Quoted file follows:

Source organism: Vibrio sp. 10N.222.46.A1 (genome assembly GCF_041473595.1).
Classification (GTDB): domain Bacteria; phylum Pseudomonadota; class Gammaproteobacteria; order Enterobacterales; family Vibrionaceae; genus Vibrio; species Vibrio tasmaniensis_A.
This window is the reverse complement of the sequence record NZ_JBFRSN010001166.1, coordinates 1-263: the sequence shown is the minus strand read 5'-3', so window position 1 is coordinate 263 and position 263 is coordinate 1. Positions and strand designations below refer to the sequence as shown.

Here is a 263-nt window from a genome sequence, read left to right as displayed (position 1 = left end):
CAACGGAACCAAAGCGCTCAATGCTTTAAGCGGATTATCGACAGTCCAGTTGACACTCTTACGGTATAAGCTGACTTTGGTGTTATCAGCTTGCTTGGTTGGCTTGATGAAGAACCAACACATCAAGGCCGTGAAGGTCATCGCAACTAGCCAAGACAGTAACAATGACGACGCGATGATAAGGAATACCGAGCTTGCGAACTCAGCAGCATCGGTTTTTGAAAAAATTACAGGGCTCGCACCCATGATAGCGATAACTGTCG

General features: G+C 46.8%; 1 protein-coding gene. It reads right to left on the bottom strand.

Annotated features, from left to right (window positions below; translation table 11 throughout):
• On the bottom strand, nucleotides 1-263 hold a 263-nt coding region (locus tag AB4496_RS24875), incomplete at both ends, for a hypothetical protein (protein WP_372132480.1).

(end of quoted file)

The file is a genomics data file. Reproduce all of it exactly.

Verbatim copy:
Source organism: Vibrio sp. 10N.222.46.A1 (genome assembly GCF_041473595.1).
Classification (GTDB): domain Bacteria; phylum Pseudomonadota; class Gammaproteobacteria; order Enterobacterales; family Vibrionaceae; genus Vibrio; species Vibrio tasmaniensis_A.
This window is the reverse complement of the sequence record NZ_JBFRSN010001166.1, coordinates 1-263: the sequence shown is the minus strand read 5'-3', so window position 1 is coordinate 263 and position 263 is coordinate 1. Positions and strand designations below refer to the sequence as shown.

Here is a 263-nt window from a genome sequence, read left to right as displayed (position 1 = left end):
CAACGGAACCAAAGCGCTCAATGCTTTAAGCGGATTATCGACAGTCCAGTTGACACTCTTACGGTATAAGCTGACTTTGGTGTTATCAGCTTGCTTGGTTGGCTTGATGAAGAACCAACACATCAAGGCCGTGAAGGTCATCGCAACTAGCCAAGACAGTAACAATGACGACGCGATGATAAGGAATACCGAGCTTGCGAACTCAGCAGCATCGGTTTTTGAAAAAATTACAGGGCTCGCACCCATGATAGCGATAACTGTCG

General features: G+C 46.8%; 1 protein-coding gene. It reads right to left on the bottom strand.

Annotated features, from left to right (window positions below; translation table 11 throughout):
• On the bottom strand, nucleotides 1-263 hold a 263-nt coding region (locus tag AB4496_RS24875), incomplete at both ends, for a hypothetical protein (protein WP_372132480.1).